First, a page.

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You Can Fight Trafficking Through Prevention

September 29th, 2020


Writer: Ashlee Johnson, Rapha International

I sat on a metal bench in the cafeteria across from her. The cold cement on my bare feet was a welcomed relief from the Southeast Asia humidity engulfing us both. Lawan was 16 years old, but the weight on her small shoulders as she hung her head indicated a weariness far beyond her years. 

Her eyes locked briefly with mine as she whispered, “Can we talk outside?”

“Of course we can!”

We walked over to her favorite spot - under one of the many large trees that guarded Rapha’s Aftercare Campus. 

We sat shoulder-to-shoulder as the minutes ticked by in silence. I knew Lawan’s pain was so great that mere words would not constitute healing. Her heart housed a brokenness so deep that all I could do was pray for her. 

Help her to know that she is loved.

Help her to know that she is not alone.

Lawan’s story was so complex, so traumatizing for her to tell, that she could only share it in small pieces. Each week I was slowly putting together the big picture of the incredible suffering this young survivor had endured before she came to Rapha. 

“Where I used to live, my family and neighbors called me trash. They believed that because I was abused, I was worthless to the community. My value was conditional and because people had taken advantage of me physically already, I no longer was of use to my family. I am nothing.”

The word, “trash”, Lawan used to describe herself is the lowest word for garbage in her language. It’s what you throw away after you’ve sorted through the trash and what’s left is worthless to family, neighbors and even to feed the animals. In her culture it’s the kind of trash you don’t even bother to bag up; it belongs in the community dump. 

Lawan believed that after sexual exploitation her life was not worthy enough to even be thrown out with garbage. She was useless to any person in the community and “empty of value” since her virginity had been taken. 

“I understand what you do with trash…” were her next words. She held no one responsible for the shaming ramifications after her rape because she agreed with their judgment of her worthlessness.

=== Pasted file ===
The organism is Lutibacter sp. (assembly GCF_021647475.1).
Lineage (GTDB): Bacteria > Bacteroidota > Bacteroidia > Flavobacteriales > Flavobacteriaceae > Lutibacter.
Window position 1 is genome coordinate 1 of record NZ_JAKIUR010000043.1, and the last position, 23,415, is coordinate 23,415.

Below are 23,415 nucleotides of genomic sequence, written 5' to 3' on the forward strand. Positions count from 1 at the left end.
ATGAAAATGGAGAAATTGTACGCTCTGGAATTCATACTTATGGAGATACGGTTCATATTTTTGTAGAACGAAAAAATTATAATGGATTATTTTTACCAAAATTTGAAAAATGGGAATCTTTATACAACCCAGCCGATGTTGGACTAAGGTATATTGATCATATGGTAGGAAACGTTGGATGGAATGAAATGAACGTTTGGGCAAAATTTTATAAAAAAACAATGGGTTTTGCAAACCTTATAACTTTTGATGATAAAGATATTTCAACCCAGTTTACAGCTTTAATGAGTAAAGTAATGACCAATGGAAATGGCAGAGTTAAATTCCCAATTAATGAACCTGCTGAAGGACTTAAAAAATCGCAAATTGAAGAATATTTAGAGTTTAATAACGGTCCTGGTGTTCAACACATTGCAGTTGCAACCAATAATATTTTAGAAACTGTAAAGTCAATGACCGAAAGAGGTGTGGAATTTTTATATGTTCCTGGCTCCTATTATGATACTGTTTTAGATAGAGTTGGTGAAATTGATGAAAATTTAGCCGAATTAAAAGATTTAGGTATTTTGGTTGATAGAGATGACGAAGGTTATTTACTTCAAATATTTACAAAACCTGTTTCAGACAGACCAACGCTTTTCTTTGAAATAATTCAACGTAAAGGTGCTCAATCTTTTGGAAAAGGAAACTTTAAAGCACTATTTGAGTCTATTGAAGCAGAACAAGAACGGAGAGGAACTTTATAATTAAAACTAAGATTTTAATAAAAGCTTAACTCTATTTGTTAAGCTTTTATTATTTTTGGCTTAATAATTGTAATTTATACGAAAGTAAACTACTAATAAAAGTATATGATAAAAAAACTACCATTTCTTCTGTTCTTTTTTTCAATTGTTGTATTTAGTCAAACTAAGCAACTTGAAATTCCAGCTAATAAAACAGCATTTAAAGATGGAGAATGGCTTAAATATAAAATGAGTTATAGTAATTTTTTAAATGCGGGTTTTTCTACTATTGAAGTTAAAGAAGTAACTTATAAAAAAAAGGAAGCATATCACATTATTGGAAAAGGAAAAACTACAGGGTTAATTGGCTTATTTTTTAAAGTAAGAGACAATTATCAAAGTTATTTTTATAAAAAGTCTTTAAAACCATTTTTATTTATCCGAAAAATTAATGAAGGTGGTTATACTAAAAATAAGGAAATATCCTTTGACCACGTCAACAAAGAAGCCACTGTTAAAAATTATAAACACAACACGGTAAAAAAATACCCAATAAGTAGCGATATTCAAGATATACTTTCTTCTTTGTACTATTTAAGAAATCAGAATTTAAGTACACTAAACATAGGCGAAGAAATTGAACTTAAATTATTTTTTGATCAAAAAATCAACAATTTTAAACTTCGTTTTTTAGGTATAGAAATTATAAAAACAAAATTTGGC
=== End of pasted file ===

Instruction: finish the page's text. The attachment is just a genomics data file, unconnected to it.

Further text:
Lawan was at a crossroads. What she believed about her value would dictate the choices she made for her future. Rape trespassed over her identity and clouded her vision so she couldn’t see her permanent worth. If this lie is so deeply ingrained that she can state it unflinchingly, then we know it may take 5, 10, or 15 years of daily speaking truth to Lawan until she believes in her own value. 

My heart burned with regret that Lawan had to experience these traumas at all. Lawan is only 16. She should be learning how to drive, spending time with her friends, studying in school. Instead, she is participating in counseling sessions and living at an aftercare campus where she works through horrific trauma every day. 

Rapha staff will do whatever Lawan needs and will walk with her every step throughout the journey of healing. But our commitment to her healing and thriving does not undermine the craving for justice we have for her lost childhood. It is not right what happened to Lawan. This is not how it should be. Exploitation is not what God wants. 

5 weeks later I traveled five hours from our aftercare campus to the second branch of Rapha International’s ministry - Kids Club.

I was immediately greeted by fifteen smiling children who ran toward me giggling so hard they couldn’t speak. Their smiles were contagious. Their eyes were full of hope. They chased each other around the playground with a carefreeness that refreshed my soul instantaneously. 

That week I learned how Kids Club social workers identify children in the community who had risk factors that increased their vulnerability for exploitation and trafficking. These children are matched with a sponsor for only $40 a month which enables them to attend school, receive regular food support for their entire family, medical care, and even a social worker who is specifically assigned to check on their safety. There was even a weekly program that gives the entire community the opportunity to hear about God and sing worship songs together. 

Rapha’s aftercare campus is essential in providing freedom, hope, and healing to survivors after their exploitation. Kids Club intervenes by protecting children before trauma even happens in the first place. 

I would do anything to give Lawan a childhood without exploitation. Trauma prevention for children is priceless. Becoming a sponsor today will save a childhood before it is forever altered.